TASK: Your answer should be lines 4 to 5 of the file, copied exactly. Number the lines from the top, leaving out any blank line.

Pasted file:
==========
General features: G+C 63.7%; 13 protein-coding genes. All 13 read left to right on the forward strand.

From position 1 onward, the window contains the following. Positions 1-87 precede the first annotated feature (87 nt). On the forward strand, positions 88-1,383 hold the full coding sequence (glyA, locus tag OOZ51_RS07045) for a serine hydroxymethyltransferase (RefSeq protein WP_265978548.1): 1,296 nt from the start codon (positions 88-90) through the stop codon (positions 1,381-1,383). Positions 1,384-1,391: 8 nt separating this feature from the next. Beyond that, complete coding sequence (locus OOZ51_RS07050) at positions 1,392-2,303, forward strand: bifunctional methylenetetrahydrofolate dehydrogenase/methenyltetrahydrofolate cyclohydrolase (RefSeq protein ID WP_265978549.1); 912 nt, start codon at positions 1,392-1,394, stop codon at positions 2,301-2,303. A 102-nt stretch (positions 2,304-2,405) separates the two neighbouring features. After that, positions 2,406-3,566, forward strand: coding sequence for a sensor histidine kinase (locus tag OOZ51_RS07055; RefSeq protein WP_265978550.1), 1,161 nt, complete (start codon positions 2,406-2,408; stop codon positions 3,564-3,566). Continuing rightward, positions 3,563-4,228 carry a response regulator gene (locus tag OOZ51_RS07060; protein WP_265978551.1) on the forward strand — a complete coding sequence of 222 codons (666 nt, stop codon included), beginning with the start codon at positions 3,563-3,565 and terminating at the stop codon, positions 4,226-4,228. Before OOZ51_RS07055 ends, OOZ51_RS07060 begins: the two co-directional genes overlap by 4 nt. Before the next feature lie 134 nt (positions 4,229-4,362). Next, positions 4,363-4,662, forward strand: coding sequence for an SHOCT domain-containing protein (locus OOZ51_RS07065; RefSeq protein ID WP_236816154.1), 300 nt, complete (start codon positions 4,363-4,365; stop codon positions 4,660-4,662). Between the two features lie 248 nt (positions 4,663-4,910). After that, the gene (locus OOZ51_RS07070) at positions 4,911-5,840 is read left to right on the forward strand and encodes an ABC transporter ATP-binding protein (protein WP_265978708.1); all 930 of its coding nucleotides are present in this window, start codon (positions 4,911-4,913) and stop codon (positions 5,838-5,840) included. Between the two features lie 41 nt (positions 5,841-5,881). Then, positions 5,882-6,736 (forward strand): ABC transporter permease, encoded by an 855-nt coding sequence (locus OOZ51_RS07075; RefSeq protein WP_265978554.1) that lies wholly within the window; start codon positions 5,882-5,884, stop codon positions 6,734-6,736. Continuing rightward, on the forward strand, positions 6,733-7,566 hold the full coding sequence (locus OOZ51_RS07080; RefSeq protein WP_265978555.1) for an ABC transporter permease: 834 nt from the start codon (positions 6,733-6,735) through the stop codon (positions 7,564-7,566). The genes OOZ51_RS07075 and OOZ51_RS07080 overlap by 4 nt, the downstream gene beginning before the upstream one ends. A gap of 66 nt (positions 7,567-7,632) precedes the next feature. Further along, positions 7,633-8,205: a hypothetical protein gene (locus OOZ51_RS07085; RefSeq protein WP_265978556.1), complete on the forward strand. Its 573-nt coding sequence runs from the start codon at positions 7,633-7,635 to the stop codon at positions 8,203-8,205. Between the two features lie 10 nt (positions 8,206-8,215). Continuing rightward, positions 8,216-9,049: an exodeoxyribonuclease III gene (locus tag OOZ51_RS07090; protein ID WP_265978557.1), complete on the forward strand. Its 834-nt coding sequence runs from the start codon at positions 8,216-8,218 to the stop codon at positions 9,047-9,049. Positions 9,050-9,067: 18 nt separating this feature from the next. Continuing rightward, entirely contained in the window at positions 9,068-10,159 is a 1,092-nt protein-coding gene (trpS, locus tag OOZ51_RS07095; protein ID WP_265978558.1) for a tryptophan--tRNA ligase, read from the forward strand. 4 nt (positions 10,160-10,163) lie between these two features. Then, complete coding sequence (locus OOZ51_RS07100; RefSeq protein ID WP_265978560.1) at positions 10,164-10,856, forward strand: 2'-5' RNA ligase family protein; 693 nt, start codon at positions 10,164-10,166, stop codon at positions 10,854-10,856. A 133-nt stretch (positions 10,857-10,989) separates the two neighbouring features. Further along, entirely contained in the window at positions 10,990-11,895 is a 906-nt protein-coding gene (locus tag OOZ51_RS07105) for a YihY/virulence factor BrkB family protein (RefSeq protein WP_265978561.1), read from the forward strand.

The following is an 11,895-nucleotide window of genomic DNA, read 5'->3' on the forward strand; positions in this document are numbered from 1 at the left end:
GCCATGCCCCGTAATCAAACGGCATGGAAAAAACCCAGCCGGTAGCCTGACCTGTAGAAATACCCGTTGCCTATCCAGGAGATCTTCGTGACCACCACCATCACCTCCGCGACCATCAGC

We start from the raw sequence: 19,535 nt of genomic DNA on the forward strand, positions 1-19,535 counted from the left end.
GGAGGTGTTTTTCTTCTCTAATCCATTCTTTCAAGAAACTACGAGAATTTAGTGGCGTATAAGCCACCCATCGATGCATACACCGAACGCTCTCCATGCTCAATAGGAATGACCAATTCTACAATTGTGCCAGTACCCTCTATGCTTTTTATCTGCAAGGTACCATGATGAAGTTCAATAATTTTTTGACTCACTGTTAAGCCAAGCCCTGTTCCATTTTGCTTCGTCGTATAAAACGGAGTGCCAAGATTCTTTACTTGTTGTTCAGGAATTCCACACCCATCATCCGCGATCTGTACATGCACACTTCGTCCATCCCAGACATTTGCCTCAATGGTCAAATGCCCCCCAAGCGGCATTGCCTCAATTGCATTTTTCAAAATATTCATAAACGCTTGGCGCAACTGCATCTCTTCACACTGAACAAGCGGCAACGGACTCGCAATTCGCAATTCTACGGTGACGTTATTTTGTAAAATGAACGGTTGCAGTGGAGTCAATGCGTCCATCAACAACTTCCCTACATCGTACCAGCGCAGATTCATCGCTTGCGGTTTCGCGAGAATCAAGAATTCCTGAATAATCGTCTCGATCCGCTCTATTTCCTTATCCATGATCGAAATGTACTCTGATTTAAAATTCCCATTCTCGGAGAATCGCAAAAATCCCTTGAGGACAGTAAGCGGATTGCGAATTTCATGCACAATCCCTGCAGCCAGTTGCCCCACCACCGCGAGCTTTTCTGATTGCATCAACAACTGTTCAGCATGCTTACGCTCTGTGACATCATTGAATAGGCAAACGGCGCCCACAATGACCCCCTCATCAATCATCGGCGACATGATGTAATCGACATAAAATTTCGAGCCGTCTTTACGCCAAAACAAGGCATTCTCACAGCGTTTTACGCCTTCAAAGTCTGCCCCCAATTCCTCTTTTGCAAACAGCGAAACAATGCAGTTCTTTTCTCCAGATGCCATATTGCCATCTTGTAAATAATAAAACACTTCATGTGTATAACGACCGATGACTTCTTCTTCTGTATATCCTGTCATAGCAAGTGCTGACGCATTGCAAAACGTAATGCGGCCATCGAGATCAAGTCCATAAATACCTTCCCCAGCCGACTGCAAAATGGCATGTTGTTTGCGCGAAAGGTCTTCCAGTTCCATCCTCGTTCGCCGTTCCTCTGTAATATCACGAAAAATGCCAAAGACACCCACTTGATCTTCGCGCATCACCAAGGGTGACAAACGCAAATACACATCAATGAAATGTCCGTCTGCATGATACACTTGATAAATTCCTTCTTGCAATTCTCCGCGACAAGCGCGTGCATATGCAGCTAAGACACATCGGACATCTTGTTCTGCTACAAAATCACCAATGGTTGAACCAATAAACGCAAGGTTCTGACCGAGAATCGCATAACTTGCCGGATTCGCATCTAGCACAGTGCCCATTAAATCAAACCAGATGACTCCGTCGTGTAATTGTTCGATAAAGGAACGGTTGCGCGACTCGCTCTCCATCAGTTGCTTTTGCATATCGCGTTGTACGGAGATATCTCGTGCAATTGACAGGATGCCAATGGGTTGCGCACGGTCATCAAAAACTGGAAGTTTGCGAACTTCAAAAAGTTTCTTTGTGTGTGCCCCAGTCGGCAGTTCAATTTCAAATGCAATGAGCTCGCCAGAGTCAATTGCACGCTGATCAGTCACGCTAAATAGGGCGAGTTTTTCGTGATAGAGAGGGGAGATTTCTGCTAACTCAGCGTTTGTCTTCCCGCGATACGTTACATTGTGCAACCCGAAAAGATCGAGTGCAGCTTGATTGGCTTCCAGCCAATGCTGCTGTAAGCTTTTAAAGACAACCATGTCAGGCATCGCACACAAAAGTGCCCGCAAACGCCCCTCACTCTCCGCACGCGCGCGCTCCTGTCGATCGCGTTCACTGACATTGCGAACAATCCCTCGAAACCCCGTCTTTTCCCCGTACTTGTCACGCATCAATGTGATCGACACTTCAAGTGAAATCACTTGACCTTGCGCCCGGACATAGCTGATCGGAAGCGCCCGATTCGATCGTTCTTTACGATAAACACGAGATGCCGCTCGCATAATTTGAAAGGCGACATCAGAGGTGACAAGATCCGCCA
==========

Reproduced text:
GCCATGCCCCGTAATCAAACGGCATGGAAAAAACCCAGCCGGTAGCCTGACCTGTAGAAATACCCGTTGCCTATCCAGGAGATCTTCGTGACCACCACCATCACCTCCGCGACCATCAGC

We start from the raw sequence: 19,535 nt of genomic DNA on the forward strand, positions 1-19,535 counted from the left end.